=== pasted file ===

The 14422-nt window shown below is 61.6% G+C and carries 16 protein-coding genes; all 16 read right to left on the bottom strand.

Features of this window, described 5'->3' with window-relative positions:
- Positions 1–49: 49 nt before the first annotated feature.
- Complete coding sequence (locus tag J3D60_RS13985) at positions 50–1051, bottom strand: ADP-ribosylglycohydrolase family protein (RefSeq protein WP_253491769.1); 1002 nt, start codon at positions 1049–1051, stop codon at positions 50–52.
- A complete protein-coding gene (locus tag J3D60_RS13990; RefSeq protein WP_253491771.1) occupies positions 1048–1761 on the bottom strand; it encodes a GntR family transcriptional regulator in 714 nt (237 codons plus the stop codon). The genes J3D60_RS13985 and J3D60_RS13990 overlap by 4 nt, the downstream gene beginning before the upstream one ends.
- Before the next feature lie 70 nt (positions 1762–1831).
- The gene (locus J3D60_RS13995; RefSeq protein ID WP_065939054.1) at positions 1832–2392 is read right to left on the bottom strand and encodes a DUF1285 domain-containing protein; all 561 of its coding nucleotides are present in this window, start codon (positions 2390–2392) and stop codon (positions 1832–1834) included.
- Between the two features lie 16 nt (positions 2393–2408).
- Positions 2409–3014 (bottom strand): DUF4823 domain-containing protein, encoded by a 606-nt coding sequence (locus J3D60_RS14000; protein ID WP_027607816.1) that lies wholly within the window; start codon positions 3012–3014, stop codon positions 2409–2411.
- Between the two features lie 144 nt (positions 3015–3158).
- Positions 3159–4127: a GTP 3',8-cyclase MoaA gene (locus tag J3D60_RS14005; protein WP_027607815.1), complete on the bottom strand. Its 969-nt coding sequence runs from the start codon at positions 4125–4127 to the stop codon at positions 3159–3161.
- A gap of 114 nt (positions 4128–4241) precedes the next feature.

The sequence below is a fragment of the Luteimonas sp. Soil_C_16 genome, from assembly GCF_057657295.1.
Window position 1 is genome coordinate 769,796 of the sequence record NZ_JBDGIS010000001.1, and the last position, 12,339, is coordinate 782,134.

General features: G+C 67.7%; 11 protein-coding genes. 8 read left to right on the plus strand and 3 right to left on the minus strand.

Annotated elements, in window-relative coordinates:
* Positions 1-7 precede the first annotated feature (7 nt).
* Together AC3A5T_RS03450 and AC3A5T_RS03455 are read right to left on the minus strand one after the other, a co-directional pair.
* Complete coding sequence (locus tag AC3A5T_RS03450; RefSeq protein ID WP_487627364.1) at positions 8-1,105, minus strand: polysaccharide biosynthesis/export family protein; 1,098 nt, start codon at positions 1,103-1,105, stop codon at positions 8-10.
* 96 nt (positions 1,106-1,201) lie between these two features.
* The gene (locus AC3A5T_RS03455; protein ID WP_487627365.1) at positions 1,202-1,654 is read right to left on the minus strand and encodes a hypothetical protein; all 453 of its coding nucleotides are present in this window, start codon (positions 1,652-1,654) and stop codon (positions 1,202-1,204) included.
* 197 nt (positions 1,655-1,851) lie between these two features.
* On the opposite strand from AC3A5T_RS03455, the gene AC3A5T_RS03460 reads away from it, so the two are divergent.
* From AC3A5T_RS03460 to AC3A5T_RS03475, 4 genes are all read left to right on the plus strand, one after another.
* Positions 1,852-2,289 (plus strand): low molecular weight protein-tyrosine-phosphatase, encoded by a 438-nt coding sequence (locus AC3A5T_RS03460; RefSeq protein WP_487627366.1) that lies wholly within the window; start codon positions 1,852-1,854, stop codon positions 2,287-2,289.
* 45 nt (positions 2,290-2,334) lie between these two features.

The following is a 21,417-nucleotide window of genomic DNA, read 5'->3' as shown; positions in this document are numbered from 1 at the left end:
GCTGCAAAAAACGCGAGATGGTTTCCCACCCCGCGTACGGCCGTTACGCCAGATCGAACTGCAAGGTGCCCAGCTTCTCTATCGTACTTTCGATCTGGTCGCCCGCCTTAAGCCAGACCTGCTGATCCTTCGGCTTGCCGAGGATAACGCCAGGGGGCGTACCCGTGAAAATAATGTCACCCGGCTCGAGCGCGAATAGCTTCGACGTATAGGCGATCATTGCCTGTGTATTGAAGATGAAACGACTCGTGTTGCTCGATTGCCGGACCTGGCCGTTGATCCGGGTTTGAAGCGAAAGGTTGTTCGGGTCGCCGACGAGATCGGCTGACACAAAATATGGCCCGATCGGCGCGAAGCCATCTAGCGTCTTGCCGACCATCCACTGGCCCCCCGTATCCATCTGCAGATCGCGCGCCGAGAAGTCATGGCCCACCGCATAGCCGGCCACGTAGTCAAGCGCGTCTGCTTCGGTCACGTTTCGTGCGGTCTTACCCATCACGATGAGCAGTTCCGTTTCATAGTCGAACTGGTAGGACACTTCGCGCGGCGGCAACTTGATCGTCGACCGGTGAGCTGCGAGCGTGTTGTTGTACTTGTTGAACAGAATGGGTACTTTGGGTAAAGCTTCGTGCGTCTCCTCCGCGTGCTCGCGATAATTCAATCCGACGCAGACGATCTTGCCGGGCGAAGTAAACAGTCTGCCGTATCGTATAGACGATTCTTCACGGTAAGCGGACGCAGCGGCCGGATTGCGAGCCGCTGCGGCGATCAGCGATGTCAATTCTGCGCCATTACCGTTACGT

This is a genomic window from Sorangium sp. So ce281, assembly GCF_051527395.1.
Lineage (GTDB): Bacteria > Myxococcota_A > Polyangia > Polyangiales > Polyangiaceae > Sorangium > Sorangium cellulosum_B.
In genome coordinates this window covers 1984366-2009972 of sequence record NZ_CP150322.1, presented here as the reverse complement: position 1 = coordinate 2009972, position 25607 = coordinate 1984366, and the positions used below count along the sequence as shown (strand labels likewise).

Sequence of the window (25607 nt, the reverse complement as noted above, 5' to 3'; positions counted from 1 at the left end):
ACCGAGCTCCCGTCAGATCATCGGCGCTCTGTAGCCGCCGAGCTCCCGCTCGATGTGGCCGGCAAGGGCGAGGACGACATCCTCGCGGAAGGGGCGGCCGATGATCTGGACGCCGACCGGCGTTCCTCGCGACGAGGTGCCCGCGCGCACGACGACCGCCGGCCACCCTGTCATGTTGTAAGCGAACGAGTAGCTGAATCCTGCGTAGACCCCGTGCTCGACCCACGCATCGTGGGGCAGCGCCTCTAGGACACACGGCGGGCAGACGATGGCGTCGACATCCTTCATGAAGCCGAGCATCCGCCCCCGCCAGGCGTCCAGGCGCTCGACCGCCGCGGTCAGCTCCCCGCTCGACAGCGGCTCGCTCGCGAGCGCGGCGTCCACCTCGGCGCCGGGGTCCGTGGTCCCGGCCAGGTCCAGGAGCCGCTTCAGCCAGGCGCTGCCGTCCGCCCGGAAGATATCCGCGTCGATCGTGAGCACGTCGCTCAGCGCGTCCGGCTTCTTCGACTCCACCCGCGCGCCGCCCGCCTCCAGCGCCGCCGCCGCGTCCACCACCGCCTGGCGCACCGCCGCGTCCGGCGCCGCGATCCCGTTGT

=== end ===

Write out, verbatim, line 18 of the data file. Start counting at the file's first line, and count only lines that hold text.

* Together AC3A5T_RS03450 and AC3A5T_RS03455 are read right to left on the minus strand one after the other, a co-directional pair.